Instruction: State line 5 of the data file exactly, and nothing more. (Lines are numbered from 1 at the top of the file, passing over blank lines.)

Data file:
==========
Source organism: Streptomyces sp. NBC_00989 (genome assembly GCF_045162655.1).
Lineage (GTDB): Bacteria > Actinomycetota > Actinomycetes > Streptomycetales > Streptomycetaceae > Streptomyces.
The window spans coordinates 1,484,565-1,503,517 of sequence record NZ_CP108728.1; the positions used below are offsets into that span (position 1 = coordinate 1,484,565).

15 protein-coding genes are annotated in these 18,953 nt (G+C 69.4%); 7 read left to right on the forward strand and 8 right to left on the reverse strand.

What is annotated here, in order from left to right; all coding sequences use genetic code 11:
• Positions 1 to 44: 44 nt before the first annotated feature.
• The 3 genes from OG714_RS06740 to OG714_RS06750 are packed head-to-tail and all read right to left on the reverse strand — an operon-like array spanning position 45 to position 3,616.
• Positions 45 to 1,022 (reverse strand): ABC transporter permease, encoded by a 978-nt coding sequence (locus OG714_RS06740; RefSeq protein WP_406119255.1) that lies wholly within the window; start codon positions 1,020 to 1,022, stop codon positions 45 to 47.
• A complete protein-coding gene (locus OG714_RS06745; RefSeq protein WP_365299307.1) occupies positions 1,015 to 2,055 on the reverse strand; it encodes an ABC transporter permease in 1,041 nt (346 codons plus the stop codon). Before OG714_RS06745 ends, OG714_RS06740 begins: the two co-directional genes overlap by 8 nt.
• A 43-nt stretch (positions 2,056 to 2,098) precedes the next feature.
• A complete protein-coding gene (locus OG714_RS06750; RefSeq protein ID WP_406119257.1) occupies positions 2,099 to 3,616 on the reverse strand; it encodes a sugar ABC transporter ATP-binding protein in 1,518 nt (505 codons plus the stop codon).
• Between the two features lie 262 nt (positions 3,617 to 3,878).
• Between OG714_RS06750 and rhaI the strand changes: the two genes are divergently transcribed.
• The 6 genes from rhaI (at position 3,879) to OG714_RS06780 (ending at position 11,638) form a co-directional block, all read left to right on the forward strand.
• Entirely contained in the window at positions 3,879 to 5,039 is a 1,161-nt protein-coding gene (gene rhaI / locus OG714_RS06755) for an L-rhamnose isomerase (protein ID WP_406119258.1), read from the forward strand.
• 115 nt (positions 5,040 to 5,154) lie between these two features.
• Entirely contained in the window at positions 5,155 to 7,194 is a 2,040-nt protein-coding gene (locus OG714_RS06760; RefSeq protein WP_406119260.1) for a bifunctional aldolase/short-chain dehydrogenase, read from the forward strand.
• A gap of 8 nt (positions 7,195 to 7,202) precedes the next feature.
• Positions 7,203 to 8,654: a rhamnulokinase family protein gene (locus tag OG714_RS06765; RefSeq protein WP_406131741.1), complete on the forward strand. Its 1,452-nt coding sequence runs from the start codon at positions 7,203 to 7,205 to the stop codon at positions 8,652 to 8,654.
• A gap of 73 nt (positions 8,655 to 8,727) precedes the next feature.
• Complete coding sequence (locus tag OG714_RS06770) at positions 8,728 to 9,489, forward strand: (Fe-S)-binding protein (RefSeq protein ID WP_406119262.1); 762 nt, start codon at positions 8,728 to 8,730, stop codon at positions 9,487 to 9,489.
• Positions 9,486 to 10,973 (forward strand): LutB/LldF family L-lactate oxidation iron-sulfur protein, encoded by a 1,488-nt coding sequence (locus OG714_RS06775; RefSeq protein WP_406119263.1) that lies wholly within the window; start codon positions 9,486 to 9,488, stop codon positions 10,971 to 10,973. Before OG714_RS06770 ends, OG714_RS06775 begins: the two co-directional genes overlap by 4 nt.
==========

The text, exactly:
What is annotated here, in order from left to right; all coding sequences use genetic code 11: